When the government announced yesterday that two cyberattacks last year were much worse than originally thought and had exposed the private and sensitive information of 21.5 million individuals, millions of Americans were left wondering, “How safe is our information? And what can we do to protect ourselves?”
The Office of Personnel Management said that every person given a government background check for the past 15 years (or roughly 7 percent of the American public) was most likely affected, but every incident of a cyberattack leaves us feeling more vulnerable — and one this big can be especially worrisome.
Cybercrime is now the fastest growing crime in America. Big corporations and government agencies are not the only ones who are targeted. For the average person, the fear is that a data breach will result in identity theft. “There’s a big difference between a breach and an actual identity theft,” says Greg McBride, chief financial analyst at Bankrate.com. “With a breach, you know the information has been exposed but you don’t know if it’s been accessed or sold off. With identity theft, your information has definitely been accessed or stolen.”
Last year, nearly 13 million individuals were the victims of identity theft in the U.S., according to Javelin Strategy & Research.
“This is the reality of the world we live in,” says McBride. “All of us will have our identity breached at one point or another.” And being a victim of identity theft once doesn’t mean it couldn’t happen again. Once stolen, your personal information and identity can be sold and used multiple times. “There a big market for this information,” says McBride. “They could sell it. And they can sell it again and again.”
McBride cautions consumers to be especially careful of a new and growing category: medical identity theft, in which someone uses your name, health insurance number or insurance card to get prescription drugs or have a medical procedure done. They also can file claims with your insurance providers. To date, over 2 million Americans have been the victims of medical identity theft, with the number of patients affected by medical identity theft increasing by nearly 22 percent in the past year. “When you go into a doctor’s office, they don’t check your DNA,” says McBride. “All you have to do is hand them your insurance card.”
If you suspect or know that your personal data has been stolen, there are steps you can take to protect your identity and financial accounts right now:
- Monitor your accounts and transactions. Look for signs of any unauthorized activity.
- Pull copies of your credit reports and make sure there aren’t any unfamiliar accounts on them.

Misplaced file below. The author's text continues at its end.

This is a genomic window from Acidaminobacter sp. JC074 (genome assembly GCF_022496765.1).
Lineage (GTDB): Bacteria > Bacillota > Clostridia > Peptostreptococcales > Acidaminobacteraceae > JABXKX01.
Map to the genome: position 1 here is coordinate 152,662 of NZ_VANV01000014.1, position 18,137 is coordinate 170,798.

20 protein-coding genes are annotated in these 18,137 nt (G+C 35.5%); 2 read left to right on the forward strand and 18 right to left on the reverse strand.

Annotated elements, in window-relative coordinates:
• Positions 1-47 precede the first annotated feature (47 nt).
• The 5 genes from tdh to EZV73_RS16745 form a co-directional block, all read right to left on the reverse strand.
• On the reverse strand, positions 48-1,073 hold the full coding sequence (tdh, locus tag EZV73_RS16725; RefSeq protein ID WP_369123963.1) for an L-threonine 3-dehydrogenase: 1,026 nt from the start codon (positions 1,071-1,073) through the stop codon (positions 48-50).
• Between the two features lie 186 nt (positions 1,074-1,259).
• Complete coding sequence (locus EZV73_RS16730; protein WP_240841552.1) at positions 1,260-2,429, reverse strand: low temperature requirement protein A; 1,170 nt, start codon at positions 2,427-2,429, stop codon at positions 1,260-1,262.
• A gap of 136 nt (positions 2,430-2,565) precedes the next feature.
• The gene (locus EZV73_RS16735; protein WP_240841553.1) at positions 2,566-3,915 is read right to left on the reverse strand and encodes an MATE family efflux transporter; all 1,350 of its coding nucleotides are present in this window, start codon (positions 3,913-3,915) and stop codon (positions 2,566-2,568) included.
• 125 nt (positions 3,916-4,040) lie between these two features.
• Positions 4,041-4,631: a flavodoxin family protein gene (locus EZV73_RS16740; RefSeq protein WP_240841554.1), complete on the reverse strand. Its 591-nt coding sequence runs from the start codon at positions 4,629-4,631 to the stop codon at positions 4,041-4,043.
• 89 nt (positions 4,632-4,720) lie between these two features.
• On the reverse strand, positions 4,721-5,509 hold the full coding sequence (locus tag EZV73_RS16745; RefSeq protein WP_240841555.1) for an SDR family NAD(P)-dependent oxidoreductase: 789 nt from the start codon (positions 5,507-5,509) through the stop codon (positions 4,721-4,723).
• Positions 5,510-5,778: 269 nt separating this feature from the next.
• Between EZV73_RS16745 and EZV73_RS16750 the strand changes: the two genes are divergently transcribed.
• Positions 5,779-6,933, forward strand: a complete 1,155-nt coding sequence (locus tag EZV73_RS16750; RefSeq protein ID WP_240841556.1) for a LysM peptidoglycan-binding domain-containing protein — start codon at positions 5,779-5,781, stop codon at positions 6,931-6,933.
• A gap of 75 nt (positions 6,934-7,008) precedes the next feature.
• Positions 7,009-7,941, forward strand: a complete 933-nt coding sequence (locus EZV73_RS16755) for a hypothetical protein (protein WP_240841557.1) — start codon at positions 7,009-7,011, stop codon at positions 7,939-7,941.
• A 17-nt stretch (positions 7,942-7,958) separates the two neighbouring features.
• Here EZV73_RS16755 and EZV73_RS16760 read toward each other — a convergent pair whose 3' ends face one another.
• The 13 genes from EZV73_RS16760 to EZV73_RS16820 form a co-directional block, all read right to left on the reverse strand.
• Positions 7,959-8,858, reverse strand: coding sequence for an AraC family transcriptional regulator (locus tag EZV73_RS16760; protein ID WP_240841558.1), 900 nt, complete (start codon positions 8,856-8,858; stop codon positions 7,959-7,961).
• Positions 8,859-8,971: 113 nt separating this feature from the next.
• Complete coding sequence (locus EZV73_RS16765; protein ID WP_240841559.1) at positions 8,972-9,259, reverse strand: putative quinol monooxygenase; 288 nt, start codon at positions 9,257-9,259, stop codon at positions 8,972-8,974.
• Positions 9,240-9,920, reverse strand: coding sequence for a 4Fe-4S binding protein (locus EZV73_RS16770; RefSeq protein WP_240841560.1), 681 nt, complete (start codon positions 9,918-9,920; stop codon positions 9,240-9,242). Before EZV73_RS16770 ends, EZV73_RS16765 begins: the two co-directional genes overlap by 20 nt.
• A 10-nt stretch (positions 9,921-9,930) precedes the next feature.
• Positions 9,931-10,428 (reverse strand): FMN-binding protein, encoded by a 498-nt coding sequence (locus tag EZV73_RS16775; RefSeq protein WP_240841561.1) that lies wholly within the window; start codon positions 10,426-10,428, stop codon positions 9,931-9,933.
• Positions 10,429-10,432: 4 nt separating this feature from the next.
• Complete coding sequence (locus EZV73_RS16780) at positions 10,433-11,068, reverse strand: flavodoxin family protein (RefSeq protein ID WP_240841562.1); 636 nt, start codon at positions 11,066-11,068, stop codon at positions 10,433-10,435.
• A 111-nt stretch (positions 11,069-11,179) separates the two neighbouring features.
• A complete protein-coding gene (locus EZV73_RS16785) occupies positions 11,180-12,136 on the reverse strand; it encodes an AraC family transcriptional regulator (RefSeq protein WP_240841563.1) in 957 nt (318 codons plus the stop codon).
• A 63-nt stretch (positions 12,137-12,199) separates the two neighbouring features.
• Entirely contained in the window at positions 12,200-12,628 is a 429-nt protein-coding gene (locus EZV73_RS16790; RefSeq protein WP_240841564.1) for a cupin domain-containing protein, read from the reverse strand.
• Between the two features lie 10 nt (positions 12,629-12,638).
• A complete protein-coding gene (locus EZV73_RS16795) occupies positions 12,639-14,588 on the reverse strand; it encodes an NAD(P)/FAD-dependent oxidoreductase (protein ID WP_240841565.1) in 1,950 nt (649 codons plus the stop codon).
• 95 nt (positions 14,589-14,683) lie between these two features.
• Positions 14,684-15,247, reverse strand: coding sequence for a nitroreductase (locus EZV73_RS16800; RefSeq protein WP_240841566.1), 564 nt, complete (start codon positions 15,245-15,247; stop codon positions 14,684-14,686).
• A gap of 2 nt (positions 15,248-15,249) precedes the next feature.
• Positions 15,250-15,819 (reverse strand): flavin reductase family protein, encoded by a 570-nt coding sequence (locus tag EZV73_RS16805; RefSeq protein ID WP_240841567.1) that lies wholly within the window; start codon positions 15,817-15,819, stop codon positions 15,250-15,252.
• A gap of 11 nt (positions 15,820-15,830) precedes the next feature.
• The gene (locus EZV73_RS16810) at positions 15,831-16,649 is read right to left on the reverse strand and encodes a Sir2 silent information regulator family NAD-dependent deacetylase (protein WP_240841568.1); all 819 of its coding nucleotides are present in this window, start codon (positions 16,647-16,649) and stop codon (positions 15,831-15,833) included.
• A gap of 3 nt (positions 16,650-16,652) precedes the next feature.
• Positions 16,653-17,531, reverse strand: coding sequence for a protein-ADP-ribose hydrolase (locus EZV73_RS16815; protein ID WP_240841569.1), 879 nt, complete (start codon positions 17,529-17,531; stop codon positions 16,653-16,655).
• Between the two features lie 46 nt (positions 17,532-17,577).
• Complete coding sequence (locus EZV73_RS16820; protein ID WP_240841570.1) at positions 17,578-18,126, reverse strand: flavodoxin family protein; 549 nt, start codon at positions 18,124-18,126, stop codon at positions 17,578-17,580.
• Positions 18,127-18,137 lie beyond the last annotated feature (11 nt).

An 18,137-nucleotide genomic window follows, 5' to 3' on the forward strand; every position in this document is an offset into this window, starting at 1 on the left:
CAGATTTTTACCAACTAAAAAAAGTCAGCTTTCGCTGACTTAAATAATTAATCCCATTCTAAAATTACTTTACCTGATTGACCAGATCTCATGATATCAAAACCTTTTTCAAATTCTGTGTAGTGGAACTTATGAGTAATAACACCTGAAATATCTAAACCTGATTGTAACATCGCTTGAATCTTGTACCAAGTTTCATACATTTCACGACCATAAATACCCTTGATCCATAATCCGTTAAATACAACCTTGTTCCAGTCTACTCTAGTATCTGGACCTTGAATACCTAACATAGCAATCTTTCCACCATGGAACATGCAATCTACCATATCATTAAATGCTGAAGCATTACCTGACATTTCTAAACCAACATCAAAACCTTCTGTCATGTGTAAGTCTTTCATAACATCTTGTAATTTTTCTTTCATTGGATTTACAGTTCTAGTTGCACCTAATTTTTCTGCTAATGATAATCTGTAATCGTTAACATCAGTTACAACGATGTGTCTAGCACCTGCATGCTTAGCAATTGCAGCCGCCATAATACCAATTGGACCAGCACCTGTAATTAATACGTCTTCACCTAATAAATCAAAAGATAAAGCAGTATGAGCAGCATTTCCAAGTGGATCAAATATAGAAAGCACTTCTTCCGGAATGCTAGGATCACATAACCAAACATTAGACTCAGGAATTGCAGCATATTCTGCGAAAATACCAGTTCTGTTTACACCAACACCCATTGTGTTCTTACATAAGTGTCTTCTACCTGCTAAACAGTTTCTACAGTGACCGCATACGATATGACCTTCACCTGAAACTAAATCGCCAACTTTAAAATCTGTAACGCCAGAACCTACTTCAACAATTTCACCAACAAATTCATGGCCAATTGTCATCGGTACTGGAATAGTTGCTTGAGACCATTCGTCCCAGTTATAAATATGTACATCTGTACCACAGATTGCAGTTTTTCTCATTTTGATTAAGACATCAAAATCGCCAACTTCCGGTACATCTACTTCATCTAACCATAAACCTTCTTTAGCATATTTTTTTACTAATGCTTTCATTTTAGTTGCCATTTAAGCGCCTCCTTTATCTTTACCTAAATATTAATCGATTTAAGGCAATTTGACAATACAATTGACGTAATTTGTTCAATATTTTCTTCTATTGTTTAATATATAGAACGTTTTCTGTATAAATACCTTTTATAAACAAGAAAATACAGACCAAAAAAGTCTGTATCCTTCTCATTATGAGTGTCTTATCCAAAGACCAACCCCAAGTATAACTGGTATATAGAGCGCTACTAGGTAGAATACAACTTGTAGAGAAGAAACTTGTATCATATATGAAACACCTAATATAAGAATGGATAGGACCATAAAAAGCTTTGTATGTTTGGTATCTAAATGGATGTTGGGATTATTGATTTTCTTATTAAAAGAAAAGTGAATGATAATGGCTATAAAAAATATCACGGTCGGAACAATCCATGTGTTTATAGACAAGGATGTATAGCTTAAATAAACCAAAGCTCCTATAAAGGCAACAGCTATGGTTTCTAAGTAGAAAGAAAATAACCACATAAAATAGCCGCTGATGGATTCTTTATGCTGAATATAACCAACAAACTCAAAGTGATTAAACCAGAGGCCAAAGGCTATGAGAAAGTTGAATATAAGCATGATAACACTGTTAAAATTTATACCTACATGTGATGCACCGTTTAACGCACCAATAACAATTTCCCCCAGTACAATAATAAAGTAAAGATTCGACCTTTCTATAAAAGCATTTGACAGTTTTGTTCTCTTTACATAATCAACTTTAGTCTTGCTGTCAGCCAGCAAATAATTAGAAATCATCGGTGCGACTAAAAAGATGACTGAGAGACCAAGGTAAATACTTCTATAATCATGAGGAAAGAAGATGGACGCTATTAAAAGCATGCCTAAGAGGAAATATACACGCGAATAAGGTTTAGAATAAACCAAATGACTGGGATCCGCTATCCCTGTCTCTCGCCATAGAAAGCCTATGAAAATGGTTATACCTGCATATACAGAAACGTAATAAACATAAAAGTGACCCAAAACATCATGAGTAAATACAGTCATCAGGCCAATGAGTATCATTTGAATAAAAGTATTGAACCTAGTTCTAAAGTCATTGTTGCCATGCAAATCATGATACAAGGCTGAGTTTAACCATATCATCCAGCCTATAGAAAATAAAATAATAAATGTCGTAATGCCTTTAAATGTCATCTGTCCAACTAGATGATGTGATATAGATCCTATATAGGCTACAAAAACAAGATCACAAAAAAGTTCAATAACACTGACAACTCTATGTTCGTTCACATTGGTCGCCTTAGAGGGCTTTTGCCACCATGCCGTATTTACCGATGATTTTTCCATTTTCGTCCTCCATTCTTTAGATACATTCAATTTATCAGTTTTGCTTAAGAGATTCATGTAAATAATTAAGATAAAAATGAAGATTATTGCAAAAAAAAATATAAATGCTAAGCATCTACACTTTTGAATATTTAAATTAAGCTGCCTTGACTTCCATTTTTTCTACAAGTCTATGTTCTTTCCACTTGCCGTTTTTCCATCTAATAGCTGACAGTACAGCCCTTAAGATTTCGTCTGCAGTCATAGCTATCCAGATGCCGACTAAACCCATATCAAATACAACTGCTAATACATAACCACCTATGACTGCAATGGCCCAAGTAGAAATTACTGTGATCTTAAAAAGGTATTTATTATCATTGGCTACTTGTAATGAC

- Subscribe to a credit monitoring service that will alert you about any suspicious activity.
- As a more extreme option, you can get a credit freeze to stop anyone — including yourself — from opening any new accounts in your name. “It completely locks the door,” says McBride. “Nobody can apply for credit in your name, not even you.” Freezing or thawing your credit costs money, and the fees vary by state. You also will need to contact each of the nationwide credit reporting companies — Equifax, Experian and TransUnion — to place a freeze on your credit report. Typically it costs about $10 per credit bureau, and another $10 to unlock it. And you will definitely need to take the lock off when it’s time to buy a car, rent an apartment or apply for a mortgage.
And while the OPM hack shows that even the most vigilant individuals can have their personal information compromised through no fault of their own, these basic identity-protection steps are always worth keeping in mind:
- Do not give out any personal information on any unsolicited phone calls, or respond to any emails asking you for personal information such as your name, address, Social Security number, date of birth, password or PIN.
- Be wary of any contest offers, sweepstakes and surveys over the phone or via email that “phish” or ask you for this information.
- Use a shredder to discard any mail, old bills, tax returns and financial statements, as thieves have been known to dumpster-dive for this information.
- Don’t leave your laptop or mobile device unattended, as these might contain passwords and access to bank and credit accounts.
- Avoid sending any personal information over your smartphone or laptop on a public wireless network in public places such as a library, airport or hotel.
- Scrub any personal information from computers and mobile devices before discarding or donating them.
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